Limerick was the subject of nine site visits in the first quarter of the year. We will be pushing to ensure more visits get to Limerick. As we stated in the regional plans, it is from the ground up and not all about IDA Ireland or Enterprise Ireland. It is also about the local enterprise offices, LEOs, and small businesses such as the woman who wants to start a cheese-manufacturing business in her house or the beautician who wants to employ people. It is not all about IDA Ireland coming with the Googles or the Facebooks but about developing small businesses. We need to ensure microfinance is available for these small businesses. Microfinance Ireland can provide loans from €2,000 up to €25,000, for example. When people wish to borrow money from the banks, they should also send them to the various agencies from which they can borrow money. To be fair, IDA Ireland and the Googles are not all going to land down in, say, my hometown, Milltown, County Galway. However, they may look at Tuam where there is an IDA Ireland park. The councillors, business people and others there are all pushing to ensure its IDA Ireland park is used and recognised.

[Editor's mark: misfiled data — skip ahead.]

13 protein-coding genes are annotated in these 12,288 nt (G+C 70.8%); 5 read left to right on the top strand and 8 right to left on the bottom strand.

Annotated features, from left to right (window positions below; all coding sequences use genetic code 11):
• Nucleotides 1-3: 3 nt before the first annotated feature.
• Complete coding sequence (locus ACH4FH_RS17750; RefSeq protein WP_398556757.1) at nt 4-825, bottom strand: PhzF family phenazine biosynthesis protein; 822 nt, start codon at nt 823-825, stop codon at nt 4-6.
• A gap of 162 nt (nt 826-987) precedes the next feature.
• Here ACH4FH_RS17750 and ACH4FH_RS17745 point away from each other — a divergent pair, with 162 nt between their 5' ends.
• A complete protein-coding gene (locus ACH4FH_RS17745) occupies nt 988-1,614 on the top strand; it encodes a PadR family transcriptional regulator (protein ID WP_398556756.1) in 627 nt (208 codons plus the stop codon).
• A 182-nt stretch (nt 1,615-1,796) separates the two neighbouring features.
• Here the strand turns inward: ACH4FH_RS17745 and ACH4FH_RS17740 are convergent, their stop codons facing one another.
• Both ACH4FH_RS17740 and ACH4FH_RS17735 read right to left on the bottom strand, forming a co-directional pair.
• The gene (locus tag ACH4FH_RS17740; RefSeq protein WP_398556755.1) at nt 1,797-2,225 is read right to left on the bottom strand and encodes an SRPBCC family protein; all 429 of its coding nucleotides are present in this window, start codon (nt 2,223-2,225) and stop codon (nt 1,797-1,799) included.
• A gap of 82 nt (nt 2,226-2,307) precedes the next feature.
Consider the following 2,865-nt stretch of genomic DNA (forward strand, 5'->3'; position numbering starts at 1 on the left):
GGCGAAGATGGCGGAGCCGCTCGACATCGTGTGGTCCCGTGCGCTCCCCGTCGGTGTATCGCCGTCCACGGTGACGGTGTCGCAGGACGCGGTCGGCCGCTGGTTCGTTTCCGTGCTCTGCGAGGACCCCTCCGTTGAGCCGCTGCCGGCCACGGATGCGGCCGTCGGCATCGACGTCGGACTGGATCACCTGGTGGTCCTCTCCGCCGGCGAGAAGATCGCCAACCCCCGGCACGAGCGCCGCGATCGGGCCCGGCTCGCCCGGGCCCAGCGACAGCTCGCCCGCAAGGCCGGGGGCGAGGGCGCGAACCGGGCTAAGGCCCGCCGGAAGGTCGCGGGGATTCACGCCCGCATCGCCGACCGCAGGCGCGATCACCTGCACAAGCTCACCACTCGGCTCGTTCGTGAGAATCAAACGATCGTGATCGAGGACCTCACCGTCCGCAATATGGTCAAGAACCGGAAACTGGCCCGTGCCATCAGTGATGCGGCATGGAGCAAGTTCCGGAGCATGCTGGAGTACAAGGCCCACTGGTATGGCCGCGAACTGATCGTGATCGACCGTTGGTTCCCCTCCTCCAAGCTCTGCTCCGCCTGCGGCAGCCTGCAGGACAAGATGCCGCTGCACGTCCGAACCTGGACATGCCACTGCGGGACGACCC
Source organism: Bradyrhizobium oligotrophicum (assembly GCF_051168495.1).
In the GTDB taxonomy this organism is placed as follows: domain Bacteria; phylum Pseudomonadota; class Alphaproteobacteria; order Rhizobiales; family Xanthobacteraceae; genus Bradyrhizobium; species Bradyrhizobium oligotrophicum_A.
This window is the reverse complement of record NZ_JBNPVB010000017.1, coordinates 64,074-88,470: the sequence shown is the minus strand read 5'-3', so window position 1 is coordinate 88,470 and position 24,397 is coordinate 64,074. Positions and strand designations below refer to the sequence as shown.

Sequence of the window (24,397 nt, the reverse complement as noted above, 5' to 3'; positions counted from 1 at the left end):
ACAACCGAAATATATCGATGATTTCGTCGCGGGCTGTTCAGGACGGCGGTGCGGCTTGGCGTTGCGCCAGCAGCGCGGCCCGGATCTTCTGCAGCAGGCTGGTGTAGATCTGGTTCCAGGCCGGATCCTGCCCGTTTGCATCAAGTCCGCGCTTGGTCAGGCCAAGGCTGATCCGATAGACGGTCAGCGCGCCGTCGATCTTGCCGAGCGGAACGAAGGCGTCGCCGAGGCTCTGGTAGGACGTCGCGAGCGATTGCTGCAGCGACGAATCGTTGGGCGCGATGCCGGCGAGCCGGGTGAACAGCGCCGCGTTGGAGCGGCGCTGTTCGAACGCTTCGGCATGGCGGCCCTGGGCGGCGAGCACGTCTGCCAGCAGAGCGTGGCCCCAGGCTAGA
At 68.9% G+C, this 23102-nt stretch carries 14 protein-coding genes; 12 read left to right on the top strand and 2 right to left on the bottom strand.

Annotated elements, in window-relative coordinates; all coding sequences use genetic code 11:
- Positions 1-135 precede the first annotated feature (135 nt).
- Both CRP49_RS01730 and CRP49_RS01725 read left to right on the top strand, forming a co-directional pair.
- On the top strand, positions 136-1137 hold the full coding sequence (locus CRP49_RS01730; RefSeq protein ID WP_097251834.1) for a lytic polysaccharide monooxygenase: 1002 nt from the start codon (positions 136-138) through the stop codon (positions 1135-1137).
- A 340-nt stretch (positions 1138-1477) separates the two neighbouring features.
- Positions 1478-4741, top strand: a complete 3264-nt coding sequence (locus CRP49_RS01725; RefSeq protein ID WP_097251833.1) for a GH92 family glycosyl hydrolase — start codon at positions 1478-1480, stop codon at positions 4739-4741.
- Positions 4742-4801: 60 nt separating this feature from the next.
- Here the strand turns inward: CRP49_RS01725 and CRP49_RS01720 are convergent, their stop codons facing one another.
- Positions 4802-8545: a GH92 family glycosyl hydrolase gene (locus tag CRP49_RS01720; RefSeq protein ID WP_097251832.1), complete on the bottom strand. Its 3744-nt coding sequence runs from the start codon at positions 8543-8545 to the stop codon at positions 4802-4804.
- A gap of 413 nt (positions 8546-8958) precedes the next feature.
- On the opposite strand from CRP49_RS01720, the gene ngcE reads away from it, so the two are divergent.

They are pushing to ensure the park is on the IDA’s radar and gets site visits to highlight the available spaces to prospective companies.